Sure, You Can Put That There: How To Decorate With a Roommate

Tips for creating shared spaces where everyone can feel at home.

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Whether you’re one of the 79 million Americans living in a shared household or one of seven Chinese gal pals who bought a mansion for tea-filled retirement years, decorating shared spaces is a pretty big challenge. No matter how long you’ve known your roommate or how many of their deepest, darkest secrets you’ve heard, combining your possessions and tastes takes quite a bit of finesse.

Never fear—we’ve compiled some of the most helpful tips out there to make your blended house a home. Because if the Brady Bunch could make it work, so can you.

1. Drink wine.

Why not?

2. Put your heads together.

Now that you’re loosened up, start the big-picture conversation. Take turns throwing out colors, styles and themes you each love, then the ones you despise. Grab some magazines and log onto Pinterest to discover where your preferences collide—after all, this is an exciting opportunity to start from scratch to create something that resembles your ideal living space.

That being said, it’s unlikely that either of you is fresh off a total cleansing of all your possessions, so you’ll have to make some compromises.

“When you move in, take the opportunity to collect all the decor that you both already own,” Bright Living’s Coriann Bright told Brit+Co. “Lay it all out on the floor and take a moment to see if any of the items have a common theme, color or look. Use this as the foundation to build a blended design, but be selective. Remember, you don’t have to use everything.”

There are also several inexpensive ways to bring a cohesive feel to vastly different pieces, such as “painting or refinishing a couple key pieces of furniture, switching out knobs, purchasing a slipcover or new throw pillows for the couch, and hanging onto both of your wall art but investing in a cohesive set of frames,” said Lauren Conrad.

3. Invest where appropriate.

When it comes to heavy-use items like sofas and rugs, you and your roommate may find it worthwhile to go in on higher-quality pieces that will last longer and look nicer.

“We wouldn’t get a veneer coffee table, because that would chip in the first six months from people using it,” said Sophie Wilkinson, Head of Design and Construction at Common. “We’d get a real coffee table that would look good, and withstand, and wouldn’t decay.”

Don’t be afraid to talk about what would happen to furniture you’ve purchased together should you and your roommate ever part ways.

And if they offer to pay more in order to keep the couch, remember to put cold water on wine stains immediately.

4. Function > Pretty 

Artwork and knickknacks are great, but even more important is designing a space that’s conducive to both of your lifestyles.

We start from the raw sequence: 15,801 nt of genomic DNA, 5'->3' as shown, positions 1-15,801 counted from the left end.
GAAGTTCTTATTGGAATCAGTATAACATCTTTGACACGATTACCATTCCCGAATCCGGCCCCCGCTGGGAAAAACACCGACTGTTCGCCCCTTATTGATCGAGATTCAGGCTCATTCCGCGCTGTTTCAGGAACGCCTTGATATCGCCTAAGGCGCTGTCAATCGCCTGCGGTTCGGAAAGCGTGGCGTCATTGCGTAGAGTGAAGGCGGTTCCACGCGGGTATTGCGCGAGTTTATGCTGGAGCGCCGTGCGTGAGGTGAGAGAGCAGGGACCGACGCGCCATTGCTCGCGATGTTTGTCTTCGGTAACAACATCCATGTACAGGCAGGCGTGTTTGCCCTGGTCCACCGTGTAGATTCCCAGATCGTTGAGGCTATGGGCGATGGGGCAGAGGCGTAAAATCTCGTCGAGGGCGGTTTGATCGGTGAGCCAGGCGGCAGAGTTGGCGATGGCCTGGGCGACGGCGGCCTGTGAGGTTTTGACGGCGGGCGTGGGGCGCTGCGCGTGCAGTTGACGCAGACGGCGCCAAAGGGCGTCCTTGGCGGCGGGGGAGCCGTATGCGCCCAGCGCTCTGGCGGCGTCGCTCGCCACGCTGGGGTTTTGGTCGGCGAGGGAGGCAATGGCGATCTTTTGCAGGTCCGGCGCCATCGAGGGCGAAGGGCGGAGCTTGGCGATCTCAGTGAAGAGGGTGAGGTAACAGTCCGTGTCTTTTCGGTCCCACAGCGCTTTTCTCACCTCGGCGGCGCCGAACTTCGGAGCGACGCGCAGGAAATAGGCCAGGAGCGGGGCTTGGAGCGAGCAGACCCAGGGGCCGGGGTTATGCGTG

What activities do you and your roommate both prioritize doing in the living room? Make it easy to shove furniture out of the way for at-home yoga sessions, or set up seating for the coziest movie nights this side of Hollywood.

In the kitchen, provide plenty of space for the roommate who loves to try new recipes to stash and access their array of cookbooks. If you both love to entertain, show love to your dining room with mood lighting and a big, beautiful table (or BBT, in some circles.)

Such designing around experiential preferences can even prevent disagreements. “When you’re living with roommates, it’s easy to get into tiffs when someone doesn’t wash their dishes or put things back where they belong,” wrote Katie Holdefehr for Apartment Therapy. “While an organized design can’t prevent all squabbles, providing ample public storage space and shelving, setting out a dish rack, and designating spots for kitchen essentials can set you up for successful cohabitation.”

5. Carve out your own slice(s) of heaven.

Consider divvying up some design responsibilities and agreeing to disagree—a real “you take the bathroom, I’ll take the laundry room” situation.

And unless you bunk up with your roommate—and if you do, it surely won’t be forever, but our thoughts are with you nonetheless—you’ll also get to take full artistic control of your bedroom. Go wild in there! Put a feather boa on a human skeleton!

6. When in doubt, call it “boho.”

There’s a reason why an eclectic style will be popular forever, and it’s because we have all had to toss several roommates’ random dishes into one cabinet and call it a set.

“It’s all about meshing styles and pulling from a variety of sources, including thrift stores, big-box retailers and your grandma’s stash,” said Holdefehr of bohemian styles.

In demonstrating the sentiment by featuring a home in Oakland, she pointed out: “In the living room, a Salvation Army couch sits beside an IKEA coffee table and a Craigslist chair, yet nothing seems out of place.”

Phew, the pressure’s off. Time to take a break. By the way, if you mix it up by having a margarita after wine? That’s boho.